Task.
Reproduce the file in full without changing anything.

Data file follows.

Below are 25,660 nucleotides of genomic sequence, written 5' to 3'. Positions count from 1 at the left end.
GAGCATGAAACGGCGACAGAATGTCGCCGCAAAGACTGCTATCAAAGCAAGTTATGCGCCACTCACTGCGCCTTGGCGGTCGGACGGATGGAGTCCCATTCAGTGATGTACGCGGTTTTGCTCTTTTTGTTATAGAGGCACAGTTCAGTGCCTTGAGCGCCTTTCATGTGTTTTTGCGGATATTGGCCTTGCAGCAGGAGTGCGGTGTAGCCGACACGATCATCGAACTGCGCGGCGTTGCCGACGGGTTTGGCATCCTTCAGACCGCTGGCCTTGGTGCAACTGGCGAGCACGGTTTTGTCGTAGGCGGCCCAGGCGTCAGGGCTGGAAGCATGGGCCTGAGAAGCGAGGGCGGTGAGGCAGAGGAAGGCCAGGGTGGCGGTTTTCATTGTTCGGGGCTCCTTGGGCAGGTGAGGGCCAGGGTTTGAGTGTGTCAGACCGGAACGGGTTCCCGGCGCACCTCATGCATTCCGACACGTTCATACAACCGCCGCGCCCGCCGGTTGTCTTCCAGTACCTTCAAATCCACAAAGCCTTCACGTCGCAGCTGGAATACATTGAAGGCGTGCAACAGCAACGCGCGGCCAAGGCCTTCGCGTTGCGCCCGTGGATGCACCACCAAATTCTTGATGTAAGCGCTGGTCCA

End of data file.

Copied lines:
Below are 25,660 nucleotides of genomic sequence, written 5' to 3'. Positions count from 1 at the left end.
GAGCATGAAACGGCGACAGAATGTCGCCGCAAAGACTGCTATCAAAGCAAGTTATGCGCCACTCACTGCGCCTTGGCGGTCGGACGGATGGAGTCCCATTCAGTGATGTACGCGGTTTTGCTCTTTTTGTTATAGAGGCACAGTTCAGTGCCTTGAGCGCCTTTCATGTGTTTTTGCGGATATTGGCCTTGCAGCAGGAGTGCGGTGTAGCCGACACGATCATCGAACTGCGCGGCGTTGCCGACGGGTTTGGCATCCTTCAGACCGCTGGCCTTGGTGCAACTGGCGAGCACGGTTTTGTCGTAGGCGGCCCAGGCGTCAGGGCTGGAAGCATGGGCCTGAGAAGCGAGGGCGGTGAGGCAGAGGAAGGCCAGGGTGGCGGTTTTCATTGTTCGGGGCTCCTTGGGCAGGTGAGGGCCAGGGTTTGAGTGTGTCAGACCGGAACGGGTTCCCGGCGCACCTCATGCATTCCGACACGTTCATACAACCGCCGCGCCCGCCGGTTGTCTTCCAGTACCTTCAAATCCACAAAGCCTTCACGTCGCAGCTGGAATACATTGAAGGCGTGCAACAGCAACGCGCGGCCAAGGCCTTCGCGTTGCGCCCGTGGATGCACCACCAAATTCTTGATGTAAGCGCTGGTCCA